Lisa Deanne Batstone was found guilty in March of second-degree murder in connection with her daughter Teagan’s December 2014 death. (File photo)

Lisa Deanne Batstone was found guilty in March of second-degree murder in connection with her daughter Teagan’s December 2014 death. (File photo)

Surrey mother who smothered daughter to learn parole ineligibility today

Lisa Batstone was convicted of second-degree murder in March

The South Surrey mother who smothered her eight-year-old daughter to death with a plastic bag is to learn today just how long she will have to wait to apply for parole.

Lisa Batstone was convicted in March of second-degree murder in connection with the December 2014 death of young Teagan. The conviction comes with an automatic life sentence.

In finding Lisa Batstone guilty of the crime, B.C. Supreme Court Justice Catherine Murray described the mother’s actions as “purposeful and goal-driven.”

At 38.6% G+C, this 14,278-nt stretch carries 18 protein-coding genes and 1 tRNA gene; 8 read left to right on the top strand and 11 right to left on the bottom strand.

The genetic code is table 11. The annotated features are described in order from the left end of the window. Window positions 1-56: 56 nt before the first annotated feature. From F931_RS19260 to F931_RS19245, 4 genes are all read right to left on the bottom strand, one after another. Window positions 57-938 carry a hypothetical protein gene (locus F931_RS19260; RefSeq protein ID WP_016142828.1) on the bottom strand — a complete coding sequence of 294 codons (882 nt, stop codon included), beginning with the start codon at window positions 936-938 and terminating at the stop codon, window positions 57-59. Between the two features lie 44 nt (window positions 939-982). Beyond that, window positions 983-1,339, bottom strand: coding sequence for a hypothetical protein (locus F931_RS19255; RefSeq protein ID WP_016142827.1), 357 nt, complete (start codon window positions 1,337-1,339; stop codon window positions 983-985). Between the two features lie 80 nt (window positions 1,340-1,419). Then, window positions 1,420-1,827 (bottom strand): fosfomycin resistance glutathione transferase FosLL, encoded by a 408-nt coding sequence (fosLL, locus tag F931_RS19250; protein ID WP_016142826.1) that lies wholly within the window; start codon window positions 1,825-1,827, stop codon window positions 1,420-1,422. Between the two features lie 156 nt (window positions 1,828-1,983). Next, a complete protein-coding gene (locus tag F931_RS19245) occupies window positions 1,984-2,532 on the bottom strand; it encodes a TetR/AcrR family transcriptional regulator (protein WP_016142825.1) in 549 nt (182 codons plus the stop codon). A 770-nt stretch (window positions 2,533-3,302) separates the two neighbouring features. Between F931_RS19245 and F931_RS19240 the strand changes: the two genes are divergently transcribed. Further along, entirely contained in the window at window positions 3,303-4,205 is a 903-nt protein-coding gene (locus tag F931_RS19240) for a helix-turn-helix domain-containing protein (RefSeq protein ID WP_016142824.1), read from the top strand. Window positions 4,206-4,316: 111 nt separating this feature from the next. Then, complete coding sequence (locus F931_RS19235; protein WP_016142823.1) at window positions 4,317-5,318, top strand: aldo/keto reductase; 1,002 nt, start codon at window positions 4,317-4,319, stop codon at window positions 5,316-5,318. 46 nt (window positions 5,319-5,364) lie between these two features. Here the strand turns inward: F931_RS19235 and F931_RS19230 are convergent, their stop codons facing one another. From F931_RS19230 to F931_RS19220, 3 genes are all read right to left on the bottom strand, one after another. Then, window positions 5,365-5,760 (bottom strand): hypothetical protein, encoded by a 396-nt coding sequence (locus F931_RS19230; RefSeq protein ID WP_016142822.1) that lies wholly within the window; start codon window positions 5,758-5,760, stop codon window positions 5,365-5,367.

READ MORE: South Surrey mother guilty of second-degree murder in death of daughter

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“The whole of the evidence points to only one inference,” Murray said. “When the accused smothered her daughter… whatever the motive… the only possible inference is that her intent was to end Teagan’s life.”

At a hearing in June, prosecutor Christopher McPherson argued Batstone should be ineligible for parole for 16 to 18 years; defence counsel Rebecca McConchie submitted an ineligibility term of 10 years was appropriate.

Teagan’s dad, Gabe Batstone, said following the hearing that he would like to see his ex-wife “spend the rest of her life” in custody.

Today’s proceedings are set to get underway at 10 a.m. in New Westminster.

 

Gabe Batstone with one of two photos of his daughter, Teagan, that he shared with Justice Catherine Murray during the June parole ineligibility hearing in B.C. Supreme Court, as part of his victim-impact statement. (File photo)

Gabe Batstone with one of two photos of his daughter, Teagan, that he shared with Justice Catherine Murray during the June parole ineligibility hearing in B.C. Supreme Court, as part of his victim-impact statement. (File photo)